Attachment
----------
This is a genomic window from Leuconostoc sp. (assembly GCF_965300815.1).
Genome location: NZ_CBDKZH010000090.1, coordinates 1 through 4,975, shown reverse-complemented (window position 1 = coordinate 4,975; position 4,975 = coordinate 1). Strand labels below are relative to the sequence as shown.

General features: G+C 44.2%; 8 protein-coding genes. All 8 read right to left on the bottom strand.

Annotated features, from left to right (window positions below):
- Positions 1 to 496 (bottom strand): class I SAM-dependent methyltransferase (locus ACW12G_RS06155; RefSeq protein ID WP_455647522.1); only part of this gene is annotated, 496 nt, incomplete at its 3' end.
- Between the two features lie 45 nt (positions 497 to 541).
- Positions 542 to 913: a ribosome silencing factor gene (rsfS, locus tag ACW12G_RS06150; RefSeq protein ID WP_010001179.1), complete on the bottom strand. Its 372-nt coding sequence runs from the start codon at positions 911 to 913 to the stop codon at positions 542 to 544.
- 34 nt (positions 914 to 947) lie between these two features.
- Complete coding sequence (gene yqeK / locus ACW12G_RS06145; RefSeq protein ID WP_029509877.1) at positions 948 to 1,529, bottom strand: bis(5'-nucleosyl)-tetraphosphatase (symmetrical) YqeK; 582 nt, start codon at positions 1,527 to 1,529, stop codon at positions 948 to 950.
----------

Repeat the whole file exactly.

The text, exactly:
This is a genomic window from Leuconostoc sp. (assembly GCF_965300815.1).
Genome location: NZ_CBDKZH010000090.1, coordinates 1 through 4,975, shown reverse-complemented (window position 1 = coordinate 4,975; position 4,975 = coordinate 1). Strand labels below are relative to the sequence as shown.

General features: G+C 44.2%; 8 protein-coding genes. All 8 read right to left on the bottom strand.

Annotated features, from left to right (window positions below):
- Positions 1 to 496 (bottom strand): class I SAM-dependent methyltransferase (locus ACW12G_RS06155; RefSeq protein ID WP_455647522.1); only part of this gene is annotated, 496 nt, incomplete at its 3' end.
- Between the two features lie 45 nt (positions 497 to 541).
- Positions 542 to 913: a ribosome silencing factor gene (rsfS, locus tag ACW12G_RS06150; RefSeq protein ID WP_010001179.1), complete on the bottom strand. Its 372-nt coding sequence runs from the start codon at positions 911 to 913 to the stop codon at positions 542 to 544.
- 34 nt (positions 914 to 947) lie between these two features.
- Complete coding sequence (gene yqeK / locus ACW12G_RS06145; RefSeq protein ID WP_029509877.1) at positions 948 to 1,529, bottom strand: bis(5'-nucleosyl)-tetraphosphatase (symmetrical) YqeK; 582 nt, start codon at positions 1,527 to 1,529, stop codon at positions 948 to 950.